<<Besides Dr Kristen Alexa Lee, PERT includes (left) Associate Professor Too Chow Wei, Senior Consultant, Department of Vascular and Interventional Radiology, SGH; and (right) Dr Sewa Duu Wen, Senior Consultant and Head, Department of Respiratory and Critical Care Medicine, SGH.>>
Singapore General Hospital’s new rapid-response service aims to expedite critical medical decisions and treatment logistics for patients with severe pulmonary embolism to achieve better health outcomes.
Pulmonary embolism (PE), one of the most common complications seen in hospitals, can kill if not identified and treated promptly.
As such, a new Singapore General Hospital (SGH) service has been created to provide fast and coordinated care to ensure better health outcomes for patients with acute PE or blood clot in the lung. “Pulmonary Embolism Response Team (PERT) is a rapid-response team with multiple specialists to expedite the decisions, diagnoses and logistical planning for very sick PE patients,” said Dr Kristen Alexa Lee, Consultant, Department of Vascular and Interventional Radiology, SGH.
PE occurs when a blood clot develops in a blood vessel, often in the veins of the legs, and travels to a lung (pulmonary) artery, where it can block blood supply to the lungs. Significant blockage can lead to low oxygen levels, pressure buildup in the right side of the heart and, in severe cases, death. “PE is often called a silent killer because, when caught too late, patients may develop cardiac arrest and pass away. Our aim is to pick it up beforehand, as PE is highly treatable and preventable,” said Dr Cheong May Anne, Associate Consultant, Department of Haematology, SGH.
<<“PE is often called a silent killer because, when caught too late, patients
may develop cardiac arrest and pass away,” says Dr Cheong May Anne
(centre), seen here with two other members of the PERT team: (left)
Dr Ho Vui Kian, Senior Consultant and Head, Intensive Care Medicine, SGH;
and Dr Mathew Jose Chakaramakkil, Consultant, Cardiothoracic Surgery,
This multidisciplinary initiative has a core team staffed by specialists in respiratory and critical care, anaesthesiology, interventional radiology, cardiothoracic surgery, haematology and cardiology.
The roles of each specialty come into play the moment a patient arrives at the hospital, all the way to discharge. First, the critical care specialists manage the overall clinical picture of the patient when he displays PE symptoms, such as breathlessness. They stabilise his condition, check for PE through a computed tomography (CT) scan and look for signs of right heart dysfunction (when the heart’s right ventricle is too weak to pump enough blood to the lungs).
For patients with PE and concerns of right heart dysfunction, PERT is activated. This requires the core team to convene on a secure hospital group chat to discuss imaging and laboratory findings as well as treatment options. Haematologists provide expertise on medications, such as blood thinners. Interventional radiologists and cardiothoracic surgeons offer interventions to expedite removal of blood clot from the lungs. Interventional radiologists place catheters, under image guidance, through a small incision in the groin or neck into the pulmonary arteries. Clot-busting agents are then given directly to break down the clot. Special suction devices can also be placed in the clogged arteries in a similar fashion to suck out clots.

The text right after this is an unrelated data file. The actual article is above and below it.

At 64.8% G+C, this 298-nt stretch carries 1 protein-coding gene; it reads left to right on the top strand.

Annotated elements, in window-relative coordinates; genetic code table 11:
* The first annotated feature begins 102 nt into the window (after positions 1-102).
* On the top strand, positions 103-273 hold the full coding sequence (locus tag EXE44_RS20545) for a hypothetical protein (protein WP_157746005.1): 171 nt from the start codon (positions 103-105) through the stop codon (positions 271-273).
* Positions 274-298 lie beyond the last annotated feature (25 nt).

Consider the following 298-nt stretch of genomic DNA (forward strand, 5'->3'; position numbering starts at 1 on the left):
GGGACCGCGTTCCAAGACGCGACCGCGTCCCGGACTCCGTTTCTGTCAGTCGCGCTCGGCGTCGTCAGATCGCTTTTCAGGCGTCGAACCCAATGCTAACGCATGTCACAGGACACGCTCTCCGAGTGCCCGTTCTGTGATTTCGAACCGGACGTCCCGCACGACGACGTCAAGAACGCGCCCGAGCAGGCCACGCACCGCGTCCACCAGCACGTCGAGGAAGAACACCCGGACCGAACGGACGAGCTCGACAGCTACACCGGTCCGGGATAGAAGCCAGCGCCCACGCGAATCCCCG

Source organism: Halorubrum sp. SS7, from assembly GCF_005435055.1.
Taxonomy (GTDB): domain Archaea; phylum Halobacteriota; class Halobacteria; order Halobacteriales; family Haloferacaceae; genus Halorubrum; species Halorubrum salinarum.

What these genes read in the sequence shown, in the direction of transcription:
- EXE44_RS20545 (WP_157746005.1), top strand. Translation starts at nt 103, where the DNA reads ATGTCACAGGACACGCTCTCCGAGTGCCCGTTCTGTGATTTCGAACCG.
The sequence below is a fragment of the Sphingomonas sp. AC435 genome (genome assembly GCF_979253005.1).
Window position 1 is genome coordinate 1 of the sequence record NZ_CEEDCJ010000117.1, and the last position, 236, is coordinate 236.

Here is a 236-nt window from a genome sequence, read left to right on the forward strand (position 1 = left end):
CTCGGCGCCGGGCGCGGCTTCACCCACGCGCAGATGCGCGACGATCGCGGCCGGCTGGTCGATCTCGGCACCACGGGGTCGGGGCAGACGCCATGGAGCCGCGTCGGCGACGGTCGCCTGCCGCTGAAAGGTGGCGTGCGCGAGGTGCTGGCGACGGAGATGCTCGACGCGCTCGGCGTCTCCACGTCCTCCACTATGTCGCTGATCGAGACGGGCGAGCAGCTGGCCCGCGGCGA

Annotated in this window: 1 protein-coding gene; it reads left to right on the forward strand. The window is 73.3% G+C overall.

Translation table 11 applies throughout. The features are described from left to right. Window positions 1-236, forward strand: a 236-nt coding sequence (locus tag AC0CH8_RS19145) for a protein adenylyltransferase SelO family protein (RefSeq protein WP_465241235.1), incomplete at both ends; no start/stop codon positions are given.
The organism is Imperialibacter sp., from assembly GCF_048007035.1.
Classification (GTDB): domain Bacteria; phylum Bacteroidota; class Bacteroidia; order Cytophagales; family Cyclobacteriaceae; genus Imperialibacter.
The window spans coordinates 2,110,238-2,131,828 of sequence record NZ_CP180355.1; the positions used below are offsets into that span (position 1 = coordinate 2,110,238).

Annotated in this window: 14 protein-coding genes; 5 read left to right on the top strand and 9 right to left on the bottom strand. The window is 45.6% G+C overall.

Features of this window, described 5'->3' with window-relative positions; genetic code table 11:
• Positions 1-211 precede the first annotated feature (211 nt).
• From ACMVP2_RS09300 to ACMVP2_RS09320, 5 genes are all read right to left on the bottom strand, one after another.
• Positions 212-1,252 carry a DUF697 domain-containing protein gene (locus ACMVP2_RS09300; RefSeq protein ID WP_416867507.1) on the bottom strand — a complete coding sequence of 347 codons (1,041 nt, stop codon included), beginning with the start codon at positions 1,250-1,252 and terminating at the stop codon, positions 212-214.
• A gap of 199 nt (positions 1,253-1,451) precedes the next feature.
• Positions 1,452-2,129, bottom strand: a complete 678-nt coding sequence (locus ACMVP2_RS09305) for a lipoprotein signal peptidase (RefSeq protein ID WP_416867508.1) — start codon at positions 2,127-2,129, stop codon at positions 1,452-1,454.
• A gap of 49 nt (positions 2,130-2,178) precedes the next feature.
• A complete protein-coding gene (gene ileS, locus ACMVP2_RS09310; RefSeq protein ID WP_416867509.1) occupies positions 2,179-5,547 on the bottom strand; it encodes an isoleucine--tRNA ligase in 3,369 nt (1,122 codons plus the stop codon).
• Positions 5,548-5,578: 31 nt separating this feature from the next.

The PERT service also ensures the long-term care and management of patients. Following discharge, patients are referred to other SGH services such as the thrombosis outpatient clinic for follow-up.
The reduced time taken for communication among the specialists involved in treating severe PE and coordination of patient logistics means taking advantage of the critical window of time for prompt and early treatment before the tide turns. “A common scenario before PERT was established was that a surgeon had to talk to five different groups of people for the different types of interventions. During this process, there may be gaps in coordination and fragmentation of care. A consolidated multidisciplinary management is essential and that is the concept of a PE response team,” said Dr Cheong.
Since its formalisation in November 2021, PERT has been activated more than 70 times.
The increasing incidence of PE that the hospital sees is due to Singapore’s ageing population, a surge in cancer-related blood clot blockages and, more recently, patients with COVID-19 that place them at a higher risk for the condition. “The fact that this team is multidisciplinary means many different eyes and perspectives come together to give the best personalised care to the patient,” said Dr Cheong.
The next phase for PERT is to ensure awareness of the service across various disciplines at SGH such that all patients can receive timely care when severe PE is diagnosed. Engagement of teams caring for cancer patients and post-surgical patients is essential as these patients are at a higher risk of developing blood clots.
A longer-term goal is to develop a seamless healthcare experience between hospitals for enhanced patient care. “As PE patients can come from different healthcare clusters and hospitals, we hope to provide the highest level of care through harmonisation across institutions and offer PE care in a seamless and personalised manner,” said Dr Lee.
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